Friday, January 15, 2010
O'Hara's Celebration Stout
O'Hara's Celebration Stout
Carlow Brewing Company
Irish Dry Stout
10th anniversary limited edition
Reviving a tradition that had all but disappeared for over 150 years, the O'Hara family established a brewery in their home county of Carlow in south-east Ireland in 1996 producing beers of traditional Celtic and Irish origin, O'Hara's Irish Stout was born in 1998, winning the Championship Trophy and two gold medals at the International Millennium Brewing Industry Awards in 2000. The O'Hara's brand has now arrived at it's 10th anniversary. To mark that occasion we present as a limited edition O'Hara's Celebration Stout - rich in Irish malts balanced by a full bodied bitterness and delicate spicy aroma from Northdown and Fuggles hops with a luxurious chocolate finish.
The first time I had this beer was in March 2008 and I have had it many times since. I instantly fell in love with this beer. It was the most unique and best crafted Irish Dry Stout that I have ever had. It instantly became a member of the family. It was at our Easter, Thanksgiving and Christmas bier dinners that year. You know you really should do those bier dinner things. I probably have 10 to 12 empty bottles in the basement. (saving the flip top bottles for when I start brewing)
This beer was hands down the best Dry Irish Stout on the planet. Yes, I said was. The only problem with this beer is that it was a limited addition 10th anniversary brew. I went into deep depression by the end of 2008 when I could no longer find this beer. I was the last one to buy a bottle from State Line Liquors because they accidently left one in the office and I asked about it.
My son John (BierVlog) found a few bottles last year. Of course we consumed them but they were a little dated and not the phenomenal brew that it once was.
To my utter and complete surprise John came over the other night with a bottle of this exquisite ale that he bought at a deli in Philadelphia. I just can’t wait to see what this beer holds for me. Is it going to be stale flat dud, the phenomenal brew I fondly remember or something in between? I do know this is way past its prime but I can’t wait to see what the ole girl has left in her.
Well let’s see…
A good sign right up front. This beer popped when I released the swing top cap, followed by a healthy amount of smoke.
The beer pours a dark “Stout Dark” (VideoBeerReviews) brown. Completely opaque with a dark rich tan almost chocolate milk colored head. The head is sizable. I though I would have to give it an aggressive pour to get a head like this. It turns out I was too aggressive.
Oh my! This smells great! I am really psyched this has all indications of still being that great beer I feel in love with. The nose is luscious. It is filled with dark roasted malts, a velvety chocolate aroma, and there is also that classic dry Irish Stout hoppy aroma. Yes, I did say hops. That was also a unique characteristic of the Irish stout that I loved.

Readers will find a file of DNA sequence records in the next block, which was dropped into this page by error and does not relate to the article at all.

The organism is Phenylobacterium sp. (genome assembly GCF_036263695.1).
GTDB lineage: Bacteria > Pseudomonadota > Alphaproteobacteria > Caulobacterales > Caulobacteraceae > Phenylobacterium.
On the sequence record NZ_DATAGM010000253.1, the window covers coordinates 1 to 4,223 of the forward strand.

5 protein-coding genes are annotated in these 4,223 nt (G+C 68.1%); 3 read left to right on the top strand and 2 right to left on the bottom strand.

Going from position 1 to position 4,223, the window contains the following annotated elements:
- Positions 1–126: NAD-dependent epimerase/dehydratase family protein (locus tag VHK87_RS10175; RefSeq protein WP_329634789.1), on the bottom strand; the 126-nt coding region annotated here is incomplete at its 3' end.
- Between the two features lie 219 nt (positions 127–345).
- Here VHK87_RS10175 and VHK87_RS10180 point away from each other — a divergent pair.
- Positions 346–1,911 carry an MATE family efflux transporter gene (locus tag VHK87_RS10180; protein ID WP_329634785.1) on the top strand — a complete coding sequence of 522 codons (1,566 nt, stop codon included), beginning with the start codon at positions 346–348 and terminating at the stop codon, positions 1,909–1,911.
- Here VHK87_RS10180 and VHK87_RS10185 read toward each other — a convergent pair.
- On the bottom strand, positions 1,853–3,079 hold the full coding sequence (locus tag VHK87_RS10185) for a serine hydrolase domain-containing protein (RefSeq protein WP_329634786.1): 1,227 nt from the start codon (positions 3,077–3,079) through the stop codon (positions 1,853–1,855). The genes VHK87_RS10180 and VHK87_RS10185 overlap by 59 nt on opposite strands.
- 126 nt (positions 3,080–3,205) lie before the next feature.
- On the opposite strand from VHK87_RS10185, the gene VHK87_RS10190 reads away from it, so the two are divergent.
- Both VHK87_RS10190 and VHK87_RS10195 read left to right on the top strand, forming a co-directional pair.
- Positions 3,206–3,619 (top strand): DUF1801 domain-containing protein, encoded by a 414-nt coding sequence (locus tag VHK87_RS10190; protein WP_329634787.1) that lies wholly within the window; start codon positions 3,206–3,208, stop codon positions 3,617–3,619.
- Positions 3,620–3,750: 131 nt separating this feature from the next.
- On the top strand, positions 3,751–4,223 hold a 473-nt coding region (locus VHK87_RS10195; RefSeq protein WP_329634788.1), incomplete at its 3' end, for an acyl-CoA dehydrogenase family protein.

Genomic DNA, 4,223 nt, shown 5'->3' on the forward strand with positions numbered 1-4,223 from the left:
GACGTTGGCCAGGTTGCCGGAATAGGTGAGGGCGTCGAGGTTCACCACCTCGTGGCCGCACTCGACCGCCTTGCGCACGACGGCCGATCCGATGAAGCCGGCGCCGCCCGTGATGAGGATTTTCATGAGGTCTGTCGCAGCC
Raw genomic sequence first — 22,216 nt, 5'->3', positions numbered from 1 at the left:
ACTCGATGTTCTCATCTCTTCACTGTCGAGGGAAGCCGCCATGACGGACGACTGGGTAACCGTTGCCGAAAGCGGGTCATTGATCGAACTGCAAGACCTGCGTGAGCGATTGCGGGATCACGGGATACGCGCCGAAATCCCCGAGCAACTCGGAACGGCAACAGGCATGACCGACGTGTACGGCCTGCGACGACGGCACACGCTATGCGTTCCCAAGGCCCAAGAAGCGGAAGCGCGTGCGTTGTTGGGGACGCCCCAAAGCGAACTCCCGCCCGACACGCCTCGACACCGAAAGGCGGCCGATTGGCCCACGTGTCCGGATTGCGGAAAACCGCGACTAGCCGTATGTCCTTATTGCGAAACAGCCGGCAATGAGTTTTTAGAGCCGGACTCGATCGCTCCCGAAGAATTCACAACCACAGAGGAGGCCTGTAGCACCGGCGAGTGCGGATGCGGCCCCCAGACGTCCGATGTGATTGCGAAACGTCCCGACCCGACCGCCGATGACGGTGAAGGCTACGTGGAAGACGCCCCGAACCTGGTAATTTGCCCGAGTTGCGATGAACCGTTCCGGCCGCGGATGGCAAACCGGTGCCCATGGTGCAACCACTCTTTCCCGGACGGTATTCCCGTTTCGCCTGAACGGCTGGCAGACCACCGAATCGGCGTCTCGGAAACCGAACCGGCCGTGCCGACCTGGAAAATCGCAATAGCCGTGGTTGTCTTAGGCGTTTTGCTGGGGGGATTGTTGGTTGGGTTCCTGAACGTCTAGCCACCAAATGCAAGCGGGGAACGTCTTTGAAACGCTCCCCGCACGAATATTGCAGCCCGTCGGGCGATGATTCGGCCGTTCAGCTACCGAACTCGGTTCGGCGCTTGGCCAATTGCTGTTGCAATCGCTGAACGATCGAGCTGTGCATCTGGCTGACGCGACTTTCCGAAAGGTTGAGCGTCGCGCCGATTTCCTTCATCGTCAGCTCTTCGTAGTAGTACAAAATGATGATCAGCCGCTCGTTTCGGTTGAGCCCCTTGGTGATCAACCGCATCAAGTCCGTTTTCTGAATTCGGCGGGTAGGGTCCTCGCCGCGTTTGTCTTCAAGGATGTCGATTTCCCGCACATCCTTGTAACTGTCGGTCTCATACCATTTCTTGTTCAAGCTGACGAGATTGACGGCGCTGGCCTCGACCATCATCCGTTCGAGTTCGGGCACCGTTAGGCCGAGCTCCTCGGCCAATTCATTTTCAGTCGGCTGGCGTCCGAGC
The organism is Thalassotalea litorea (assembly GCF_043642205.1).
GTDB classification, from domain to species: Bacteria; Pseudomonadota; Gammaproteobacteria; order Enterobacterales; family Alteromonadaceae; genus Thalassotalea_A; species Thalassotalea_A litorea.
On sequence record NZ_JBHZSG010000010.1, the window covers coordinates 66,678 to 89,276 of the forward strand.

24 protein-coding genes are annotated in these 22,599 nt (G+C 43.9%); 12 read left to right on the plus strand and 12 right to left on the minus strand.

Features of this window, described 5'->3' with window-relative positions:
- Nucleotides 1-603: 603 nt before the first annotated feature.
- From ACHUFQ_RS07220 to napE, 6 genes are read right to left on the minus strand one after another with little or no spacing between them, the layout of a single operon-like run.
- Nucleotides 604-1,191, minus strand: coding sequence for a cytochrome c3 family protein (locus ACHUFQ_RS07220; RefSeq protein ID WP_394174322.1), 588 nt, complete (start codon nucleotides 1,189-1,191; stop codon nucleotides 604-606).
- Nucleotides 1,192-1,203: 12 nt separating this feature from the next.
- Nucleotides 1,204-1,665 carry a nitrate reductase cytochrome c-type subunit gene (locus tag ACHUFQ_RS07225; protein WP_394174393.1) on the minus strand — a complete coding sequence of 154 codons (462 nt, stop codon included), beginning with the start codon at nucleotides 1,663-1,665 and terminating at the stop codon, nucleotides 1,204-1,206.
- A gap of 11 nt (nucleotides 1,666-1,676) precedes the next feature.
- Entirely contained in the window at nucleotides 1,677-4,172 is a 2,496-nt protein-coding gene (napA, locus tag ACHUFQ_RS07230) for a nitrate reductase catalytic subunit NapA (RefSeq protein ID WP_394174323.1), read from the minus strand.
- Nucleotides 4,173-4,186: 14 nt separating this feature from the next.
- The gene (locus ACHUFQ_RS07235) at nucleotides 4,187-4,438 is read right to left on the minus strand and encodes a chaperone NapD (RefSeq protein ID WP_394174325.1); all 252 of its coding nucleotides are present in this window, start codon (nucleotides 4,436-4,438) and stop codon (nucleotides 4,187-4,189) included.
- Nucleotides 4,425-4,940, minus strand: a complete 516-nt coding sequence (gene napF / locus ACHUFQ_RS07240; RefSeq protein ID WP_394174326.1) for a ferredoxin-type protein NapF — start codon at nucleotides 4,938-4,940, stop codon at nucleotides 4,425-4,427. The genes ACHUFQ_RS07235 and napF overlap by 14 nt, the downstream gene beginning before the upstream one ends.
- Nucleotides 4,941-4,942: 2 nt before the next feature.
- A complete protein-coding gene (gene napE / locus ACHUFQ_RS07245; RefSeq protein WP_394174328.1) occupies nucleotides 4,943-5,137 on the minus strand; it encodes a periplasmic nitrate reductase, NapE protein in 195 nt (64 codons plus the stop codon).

Well, as usual I got my hops up only to be disappointed but not totally. Let me explain. Even though this beer is not the same as it once was, it is still, the best Dry Irish Stout on the planet.
The taste starts out with those sweet roasted malts up front. In mid-sip there is a growing malt bitterness then the back end is both bitter and sweet with those dark roasted malts giving you a creamy mouthfeel. The finish is fairly dry but also with that classic lingering roasted malt coating in your mouth. This is still fairly smooth but it has picked up a bitterness that was not there in 2008.
All and all this is still an exceptional brew. I want to come up with an old girlfriend analogy but I personally can’t relate to that since I married my high school sweet heart and have been married for 29 years. Happily too I may add.
The once young and vibrant girl has aged. She is not as perky as she once was but deep down inside she is still the same ole gal. Yeah, that was pretty bad.
The head on this beer has not quit and the lacing is still very impressive.
I really didn’t expect this beer to still have so much carbonation, it is extremely carbonated for beer that is at least two years old.
I’ve gotten accustomed to the extra malt bitterness that the beer has developed. I am really enjoying the beer for what it is now not trying to force it back into what it was.
As it warms it really opens up nicely. Even the aromas on the nose are richer then they were when it was colder.
The beer is at 67 degrees now and still very nice. It has not picked up any unpleasant flavors whatsoever. The malts seem much smoother now and so does the mouthfeel. I’m not sure if that is the warming of the brew or if that is me getting accustomed to the new characteristics of his fine lady.
Well the old girl still has it. Even though she is far past her prime and just a shadow of what she once was, she is still the best Irish Dry Stout on the planet. Well, at least any of those that have hit this palette.
I really wish they would brew this every year. Even if it was a seasonal.
John went back to the deli and bought two more bottles. So I have at least two more to savor.